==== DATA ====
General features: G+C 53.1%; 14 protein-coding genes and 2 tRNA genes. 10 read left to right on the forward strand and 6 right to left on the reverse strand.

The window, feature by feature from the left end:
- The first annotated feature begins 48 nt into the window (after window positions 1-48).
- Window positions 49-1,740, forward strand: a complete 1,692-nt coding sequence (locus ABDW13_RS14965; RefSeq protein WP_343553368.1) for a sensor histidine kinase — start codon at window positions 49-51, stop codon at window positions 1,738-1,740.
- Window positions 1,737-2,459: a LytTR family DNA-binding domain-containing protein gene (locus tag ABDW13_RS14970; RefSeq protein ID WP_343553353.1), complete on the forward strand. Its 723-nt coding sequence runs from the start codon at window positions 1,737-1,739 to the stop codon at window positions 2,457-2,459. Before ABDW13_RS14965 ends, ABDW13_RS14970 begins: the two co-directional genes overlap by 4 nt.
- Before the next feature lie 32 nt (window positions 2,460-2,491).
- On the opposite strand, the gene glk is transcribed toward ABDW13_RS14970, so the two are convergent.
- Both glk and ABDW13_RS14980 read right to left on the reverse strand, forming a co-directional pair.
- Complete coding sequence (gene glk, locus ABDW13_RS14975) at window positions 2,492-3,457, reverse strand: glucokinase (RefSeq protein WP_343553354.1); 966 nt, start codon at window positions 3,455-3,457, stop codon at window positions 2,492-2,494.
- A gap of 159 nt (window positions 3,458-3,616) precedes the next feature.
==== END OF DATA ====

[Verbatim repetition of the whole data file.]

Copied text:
General features: G+C 53.1%; 14 protein-coding genes and 2 tRNA genes. 10 read left to right on the forward strand and 6 right to left on the reverse strand.

The window, feature by feature from the left end:
- The first annotated feature begins 48 nt into the window (after window positions 1-48).
- Window positions 49-1,740, forward strand: a complete 1,692-nt coding sequence (locus ABDW13_RS14965; RefSeq protein WP_343553368.1) for a sensor histidine kinase — start codon at window positions 49-51, stop codon at window positions 1,738-1,740.
- Window positions 1,737-2,459: a LytTR family DNA-binding domain-containing protein gene (locus tag ABDW13_RS14970; RefSeq protein ID WP_343553353.1), complete on the forward strand. Its 723-nt coding sequence runs from the start codon at window positions 1,737-1,739 to the stop codon at window positions 2,457-2,459. Before ABDW13_RS14965 ends, ABDW13_RS14970 begins: the two co-directional genes overlap by 4 nt.
- Before the next feature lie 32 nt (window positions 2,460-2,491).
- On the opposite strand, the gene glk is transcribed toward ABDW13_RS14970, so the two are convergent.
- Both glk and ABDW13_RS14980 read right to left on the reverse strand, forming a co-directional pair.
- Complete coding sequence (gene glk, locus ABDW13_RS14975) at window positions 2,492-3,457, reverse strand: glucokinase (RefSeq protein WP_343553354.1); 966 nt, start codon at window positions 3,455-3,457, stop codon at window positions 2,492-2,494.
- A gap of 159 nt (window positions 3,458-3,616) precedes the next feature.